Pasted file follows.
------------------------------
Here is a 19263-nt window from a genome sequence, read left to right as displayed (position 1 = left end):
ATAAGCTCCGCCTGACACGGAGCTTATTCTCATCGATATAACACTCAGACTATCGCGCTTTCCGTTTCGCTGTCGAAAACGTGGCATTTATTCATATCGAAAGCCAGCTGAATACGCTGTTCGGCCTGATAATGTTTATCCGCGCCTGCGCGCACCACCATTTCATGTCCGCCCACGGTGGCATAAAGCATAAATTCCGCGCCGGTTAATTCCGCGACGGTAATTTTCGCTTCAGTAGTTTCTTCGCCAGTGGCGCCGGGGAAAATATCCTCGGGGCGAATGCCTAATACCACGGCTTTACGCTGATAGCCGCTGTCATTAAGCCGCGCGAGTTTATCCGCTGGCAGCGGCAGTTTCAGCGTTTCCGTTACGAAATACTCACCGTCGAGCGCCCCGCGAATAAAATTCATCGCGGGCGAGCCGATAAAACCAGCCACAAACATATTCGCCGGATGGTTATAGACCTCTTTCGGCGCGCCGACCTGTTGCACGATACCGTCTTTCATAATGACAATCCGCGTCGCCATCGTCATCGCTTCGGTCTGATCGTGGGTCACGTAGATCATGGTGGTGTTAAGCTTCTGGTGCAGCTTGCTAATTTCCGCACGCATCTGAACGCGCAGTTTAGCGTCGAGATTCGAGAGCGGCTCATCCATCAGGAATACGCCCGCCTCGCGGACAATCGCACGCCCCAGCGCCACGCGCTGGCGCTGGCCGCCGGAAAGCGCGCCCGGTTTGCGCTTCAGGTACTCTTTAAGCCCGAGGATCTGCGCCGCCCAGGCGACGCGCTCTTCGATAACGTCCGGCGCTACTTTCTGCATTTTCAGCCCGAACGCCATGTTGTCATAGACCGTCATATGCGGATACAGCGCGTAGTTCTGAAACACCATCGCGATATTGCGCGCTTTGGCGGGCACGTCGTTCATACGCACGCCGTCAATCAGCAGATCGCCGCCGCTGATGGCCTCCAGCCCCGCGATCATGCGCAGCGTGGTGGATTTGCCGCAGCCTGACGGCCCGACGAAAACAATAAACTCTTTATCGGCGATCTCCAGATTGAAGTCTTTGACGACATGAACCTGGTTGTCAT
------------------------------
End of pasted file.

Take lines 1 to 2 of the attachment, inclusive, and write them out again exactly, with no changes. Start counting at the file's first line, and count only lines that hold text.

Here is a 19263-nt window from a genome sequence, read left to right as displayed (position 1 = left end):
ATAAGCTCCGCCTGACACGGAGCTTATTCTCATCGATATAACACTCAGACTATCGCGCTTTCCGTTTCGCTGTCGAAAACGTGGCATTTATTCATATCGAAAGCCAGCTGAATACGCTGTTCGGCCTGATAATGTTTATCCGCGCCTGCGCGCACCACCATTTCATGTCCGCCCACGGTGGCATAAAGCATAAATTCCGCGCCGGTTAATTCCGCGACGGTAATTTTCGCTTCAGTAGTTTCTTCGCCAGTGGCGCCGGGGAAAATATCCTCGGGGCGAATGCCTAATACCACGGCTTTACGCTGATAGCCGCTGTCATTAAGCCGCGCGAGTTTATCCGCTGGCAGCGGCAGTTTCAGCGTTTCCGTTACGAAATACTCACCGTCGAGCGCCCCGCGAATAAAATTCATCGCGGGCGAGCCGATAAAACCAGCCACAAACATATTCGCCGGATGGTTATAGACCTCTTTCGGCGCGCCGACCTGTTGCACGATACCGTCTTTCATAATGACAATCCGCGTCGCCATCGTCATCGCTTCGGTCTGATCGTGGGTCACGTAGATCATGGTGGTGTTAAGCTTCTGGTGCAGCTTGCTAATTTCCGCACGCATCTGAACGCGCAGTTTAGCGTCGAGATTCGAGAGCGGCTCATCCATCAGGAATACGCCCGCCTCGCGGACAATCGCACGCCCCAGCGCCACGCGCTGGCGCTGGCCGCCGGAAAGCGCGCCCGGTTTGCGCTTCAGGTACTCTTTAAGCCCGAGGATCTGCGCCGCCCAGGCGACGCGCTCTTCGATAACGTCCGGCGCTACTTTCTGCATTTTCAGCCCGAACGCCATGTTGTCATAGACCGTCATATGCGGATACAGCGCGTAGTTCTGAAACACCATCGCGATATTGCGCGCTTTGGCGGGCACGTCGTTCATACGCACGCCGTCAATCAGCAGATCGCCGCCGCTGATGGCCTCCAGCCCCGCGATCATGCGCAGCGTGGTGGATTTGCCGCAGCCTGACGGCCCGACGAAAACAATAAACTCTTTATCGGCGATCTCCAGATTGAAGTCTTTGACGACATGAACCTGGTTGTCAT